New California Law Will Punish People Wasting Water With $500 Fine Amid Severe Drought

For 48 hours after rainstorms, Californians will no longer be allowed to water their lawns or let their sprinklers flow on the pavement under new, obligatory water saving laws that may result in a fine of up to $500 a day.

California Drought Conditions at Lake Oroville

(Photo : Getty Images)

California Drought

Despite a recent wave of heavy rain and snow, California continues to suffer from drought conditions, according to state regulators, who imposed the limits on Tuesday.

Taking into Effect

The laws may go into effect as early as the end of the month. At the same time, officials emphasized that they want to encourage voluntary conservation and that local governments will decide fines.

California Water Consumption

Tap water

(Photo : Getty Images)

In the past, California’s governor, Gavin Newsom, had asked for households to lower their water consumption by 15% compared to last year, but the state has continued to fall short. The state’s water use decreased by only 6% between July and November.

Under the new rules, outdoor watering that results in excessive runoff into the street and sidewalks will be prohibited; using water for landscaping and irrigation for 48 hours after storms that bring at least 0.25in (0.63cm) of rain; washing cars with hoses that do not have shut-off nozzles; and using potable water to wash driveways, sidewalks, buildings, and patios, as well as for street cleaning.


There are a few exceptions to this. For example, trees in roadway medians may be watered, whereas turf cannot. After an administrative evaluation is finished, the rules will go into force.

The new limitations come after a record-breaking rainy December, which state authorities cautioned would not last into the winter. Due to the climate issue, weather patterns have grown more unpredictable, and state meteorologist Michael Anderson predicted that January, February, and March would be drier than typical.

Related Article: Statistic Reveals How Big of a Damage Wildfires Caused in 2021

Heat Crisis

California Drought Conditions at Lake Oroville

(Photo : Getty Images)

According to the US Drought Monitor, the wet December has provided some relief from the water crisis: in mid-December, almost 80% of California was suffering extreme or exceptional drought conditions, but by the end of the month, just about a third were experiencing those circumstances.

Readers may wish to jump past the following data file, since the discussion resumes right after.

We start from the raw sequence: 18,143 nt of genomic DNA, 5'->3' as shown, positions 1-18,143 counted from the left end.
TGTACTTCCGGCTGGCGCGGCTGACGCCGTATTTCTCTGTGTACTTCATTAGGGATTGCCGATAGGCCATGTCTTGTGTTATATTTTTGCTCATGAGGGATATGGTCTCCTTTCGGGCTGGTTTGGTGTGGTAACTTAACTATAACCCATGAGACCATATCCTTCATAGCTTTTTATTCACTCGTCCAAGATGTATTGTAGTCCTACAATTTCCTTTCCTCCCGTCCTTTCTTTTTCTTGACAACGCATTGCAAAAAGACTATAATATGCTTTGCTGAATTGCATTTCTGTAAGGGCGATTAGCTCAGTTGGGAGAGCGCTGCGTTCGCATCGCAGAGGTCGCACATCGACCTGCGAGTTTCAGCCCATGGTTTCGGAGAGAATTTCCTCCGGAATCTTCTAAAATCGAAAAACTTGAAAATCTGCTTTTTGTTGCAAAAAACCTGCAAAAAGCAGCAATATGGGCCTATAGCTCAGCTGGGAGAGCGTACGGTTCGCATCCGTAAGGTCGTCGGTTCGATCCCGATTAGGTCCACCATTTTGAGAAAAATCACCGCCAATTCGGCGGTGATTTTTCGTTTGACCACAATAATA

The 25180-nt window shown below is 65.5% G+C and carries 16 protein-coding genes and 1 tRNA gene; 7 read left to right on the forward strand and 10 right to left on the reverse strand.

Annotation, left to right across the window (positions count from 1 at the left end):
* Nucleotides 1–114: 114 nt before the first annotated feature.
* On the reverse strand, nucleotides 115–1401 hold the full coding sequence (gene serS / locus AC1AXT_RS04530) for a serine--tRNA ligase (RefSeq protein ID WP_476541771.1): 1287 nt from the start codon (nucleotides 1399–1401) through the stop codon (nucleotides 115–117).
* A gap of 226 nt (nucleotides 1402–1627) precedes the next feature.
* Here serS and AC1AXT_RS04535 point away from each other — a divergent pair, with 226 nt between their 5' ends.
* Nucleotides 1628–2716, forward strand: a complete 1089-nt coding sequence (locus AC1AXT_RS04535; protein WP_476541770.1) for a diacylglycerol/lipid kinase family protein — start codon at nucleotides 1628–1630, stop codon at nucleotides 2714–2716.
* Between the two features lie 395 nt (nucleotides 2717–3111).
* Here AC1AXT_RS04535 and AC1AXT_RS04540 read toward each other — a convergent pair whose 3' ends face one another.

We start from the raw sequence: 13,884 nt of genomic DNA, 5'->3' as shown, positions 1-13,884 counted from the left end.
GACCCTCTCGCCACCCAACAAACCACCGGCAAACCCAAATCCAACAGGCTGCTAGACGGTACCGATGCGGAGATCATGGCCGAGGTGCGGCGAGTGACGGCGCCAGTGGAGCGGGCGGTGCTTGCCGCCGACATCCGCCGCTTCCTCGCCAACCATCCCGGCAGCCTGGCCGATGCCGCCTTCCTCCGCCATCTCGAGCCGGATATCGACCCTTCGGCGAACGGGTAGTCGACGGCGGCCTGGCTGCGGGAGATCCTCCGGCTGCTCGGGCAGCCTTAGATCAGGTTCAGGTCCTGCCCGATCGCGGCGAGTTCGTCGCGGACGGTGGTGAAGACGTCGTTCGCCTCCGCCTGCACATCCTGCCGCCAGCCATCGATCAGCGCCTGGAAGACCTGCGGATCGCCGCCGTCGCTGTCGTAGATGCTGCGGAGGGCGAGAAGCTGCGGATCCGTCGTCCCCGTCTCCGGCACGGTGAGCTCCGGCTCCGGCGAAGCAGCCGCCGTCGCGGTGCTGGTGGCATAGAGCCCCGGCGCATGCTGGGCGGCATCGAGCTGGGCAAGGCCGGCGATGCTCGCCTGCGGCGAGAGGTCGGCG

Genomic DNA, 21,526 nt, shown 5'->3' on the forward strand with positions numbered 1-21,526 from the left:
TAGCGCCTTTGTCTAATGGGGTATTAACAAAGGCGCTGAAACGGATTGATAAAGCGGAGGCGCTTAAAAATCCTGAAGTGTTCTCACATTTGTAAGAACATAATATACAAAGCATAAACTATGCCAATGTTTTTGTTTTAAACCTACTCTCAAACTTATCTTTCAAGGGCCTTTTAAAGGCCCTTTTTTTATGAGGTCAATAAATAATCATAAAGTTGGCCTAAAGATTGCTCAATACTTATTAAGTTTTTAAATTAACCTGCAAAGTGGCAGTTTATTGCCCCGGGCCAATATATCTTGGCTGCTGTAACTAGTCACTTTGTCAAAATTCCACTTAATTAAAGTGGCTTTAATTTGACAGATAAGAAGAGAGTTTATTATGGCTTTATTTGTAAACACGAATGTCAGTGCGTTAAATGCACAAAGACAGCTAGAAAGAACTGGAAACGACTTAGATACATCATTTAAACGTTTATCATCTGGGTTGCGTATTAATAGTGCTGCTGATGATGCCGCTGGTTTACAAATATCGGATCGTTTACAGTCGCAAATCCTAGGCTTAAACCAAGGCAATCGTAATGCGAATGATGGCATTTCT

The severely dry circumstances earlier in 2021, which brought several of California’s main reservoirs to record and near-record lows, are still putting enormous strain on the state’s water infrastructure, despite the rain.

“As we adjust to these uncertainties and build resilience to climate change, conserving water and reducing water waste are critical and necessary habits for everyone to adopt, so adopting emergency regulations now just makes sense,” said Eric Oppenheimer, the state water board’s chief deputy director. “We need to be ready for the drought to endure.”

In November, Northern California was wetter than southern California and stored substantially more water.

California Rivers

States north of the San Joaquin River, including Sacramento and San Francisco, used 17 percent to 26 percent less water in November 2020 than in November 2020, while counties that account for 55 percent of the state’s population used nearly 1% more, according to data from the department of water resources.

The state enacted similar limitations during the five-year drought that ended in 2017, and some towns and local water agencies made them permanent. Officials from the state water board were unable to specify how many of California’s nearly 40 million residents are subject to such laws or how much water they hope to conserve.

Also Read: How Climate Misinformation Through Social Media Worsens the Battle Against Climate Change

For more news about natural calamities, don’t forget to follow Nature World News!

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